The U.S. government on Thursday released its long-awaited plan to ban menthol cigarettes and flavored cigars, citing the toll on Black smokers and young people.
“The proposed rules would help prevent children from becoming the next generation of smokers and help adult smokers quit,” said Health and Human Services Secretary Xavier Becerra, in a statement.
He added that the ban would also be an “important step to advance health equity” by reducing disparities in tobacco-related diseases.
The Food and Drug Administration said eliminating menthol cigarettes could prevent between 300,000 and 650,000 smoking deaths over 40 years.
Menthol accounts for more than a third of cigarettes sold in the U.S, and the mint flavor is favored by Black smokers and young people. Menthol’s cooling effect has been shown to mask the throat harshness of smoking, making it easier to start and harder to quit.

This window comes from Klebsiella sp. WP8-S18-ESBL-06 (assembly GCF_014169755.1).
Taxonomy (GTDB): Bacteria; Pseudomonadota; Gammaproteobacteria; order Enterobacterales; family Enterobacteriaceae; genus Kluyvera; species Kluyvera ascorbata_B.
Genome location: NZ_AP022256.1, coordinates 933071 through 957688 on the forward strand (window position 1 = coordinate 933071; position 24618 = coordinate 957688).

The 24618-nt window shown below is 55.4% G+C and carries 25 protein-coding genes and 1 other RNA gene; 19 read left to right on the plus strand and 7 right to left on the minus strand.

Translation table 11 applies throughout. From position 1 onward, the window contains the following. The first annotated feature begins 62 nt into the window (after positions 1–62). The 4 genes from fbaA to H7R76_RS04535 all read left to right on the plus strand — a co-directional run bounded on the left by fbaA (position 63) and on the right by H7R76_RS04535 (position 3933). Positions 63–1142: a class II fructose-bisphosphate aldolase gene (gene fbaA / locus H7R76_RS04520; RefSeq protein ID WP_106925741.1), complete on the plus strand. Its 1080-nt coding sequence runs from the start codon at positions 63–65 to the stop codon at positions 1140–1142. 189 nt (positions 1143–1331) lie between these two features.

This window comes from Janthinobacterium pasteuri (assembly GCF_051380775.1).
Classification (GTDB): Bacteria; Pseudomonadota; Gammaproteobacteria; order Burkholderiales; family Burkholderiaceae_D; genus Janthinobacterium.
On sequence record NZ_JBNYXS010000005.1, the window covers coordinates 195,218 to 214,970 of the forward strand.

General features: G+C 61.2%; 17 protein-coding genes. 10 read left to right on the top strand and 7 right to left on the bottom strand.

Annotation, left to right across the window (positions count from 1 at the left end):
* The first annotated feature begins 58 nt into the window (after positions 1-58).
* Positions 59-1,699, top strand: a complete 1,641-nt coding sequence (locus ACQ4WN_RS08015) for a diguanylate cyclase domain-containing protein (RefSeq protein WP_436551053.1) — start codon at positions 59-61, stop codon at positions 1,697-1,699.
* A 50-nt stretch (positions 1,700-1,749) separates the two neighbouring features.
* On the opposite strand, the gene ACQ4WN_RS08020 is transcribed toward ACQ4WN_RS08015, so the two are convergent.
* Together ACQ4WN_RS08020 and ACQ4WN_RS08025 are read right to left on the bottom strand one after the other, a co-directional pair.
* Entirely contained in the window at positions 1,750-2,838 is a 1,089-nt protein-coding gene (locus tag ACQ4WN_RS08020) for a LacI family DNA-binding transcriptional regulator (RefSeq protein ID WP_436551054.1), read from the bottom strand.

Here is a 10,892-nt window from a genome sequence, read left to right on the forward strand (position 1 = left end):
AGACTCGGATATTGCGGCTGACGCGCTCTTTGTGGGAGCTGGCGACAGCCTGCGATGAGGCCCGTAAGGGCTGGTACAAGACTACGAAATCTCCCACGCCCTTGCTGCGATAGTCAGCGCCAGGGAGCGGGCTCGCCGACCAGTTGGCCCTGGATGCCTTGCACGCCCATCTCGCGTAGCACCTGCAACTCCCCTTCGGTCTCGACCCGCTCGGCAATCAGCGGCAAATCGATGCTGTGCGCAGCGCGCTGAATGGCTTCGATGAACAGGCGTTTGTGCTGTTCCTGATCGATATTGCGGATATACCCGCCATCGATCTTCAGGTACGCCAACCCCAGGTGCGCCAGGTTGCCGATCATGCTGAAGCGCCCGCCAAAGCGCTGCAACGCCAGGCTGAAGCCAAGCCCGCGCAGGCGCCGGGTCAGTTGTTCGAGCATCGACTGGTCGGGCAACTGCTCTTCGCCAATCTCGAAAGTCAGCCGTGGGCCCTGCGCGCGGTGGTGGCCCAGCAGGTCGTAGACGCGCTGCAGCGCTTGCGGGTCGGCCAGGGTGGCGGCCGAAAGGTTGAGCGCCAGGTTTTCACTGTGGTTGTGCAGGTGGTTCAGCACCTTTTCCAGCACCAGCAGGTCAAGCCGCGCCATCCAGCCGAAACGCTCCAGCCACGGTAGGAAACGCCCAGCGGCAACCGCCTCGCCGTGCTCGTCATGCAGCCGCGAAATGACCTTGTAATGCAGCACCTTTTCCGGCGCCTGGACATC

The FDA said it will also seek to ban menthol and dozens of other flavors like grape and strawberry from cigars, which are increasingly popular with young people, especially Black teens.
The agency’s proposals on both cigarettes and cigars are only initial drafts and are unlikely to be finalized before next year. Companies would then have one additional year to phase out their products. Tobacco industry lawsuits could delay the prohibition for several more years, according to experts. For now, FDA leaders said they will take comments for two months and then proceed “as expeditiously as possible.”
The FDA has attempted several times to get rid of menthol but faced pushback from Big Tobacco, members of Congress and competing political interests under both Democratic and Republican administrations.
Additional reporting by The Associated Press.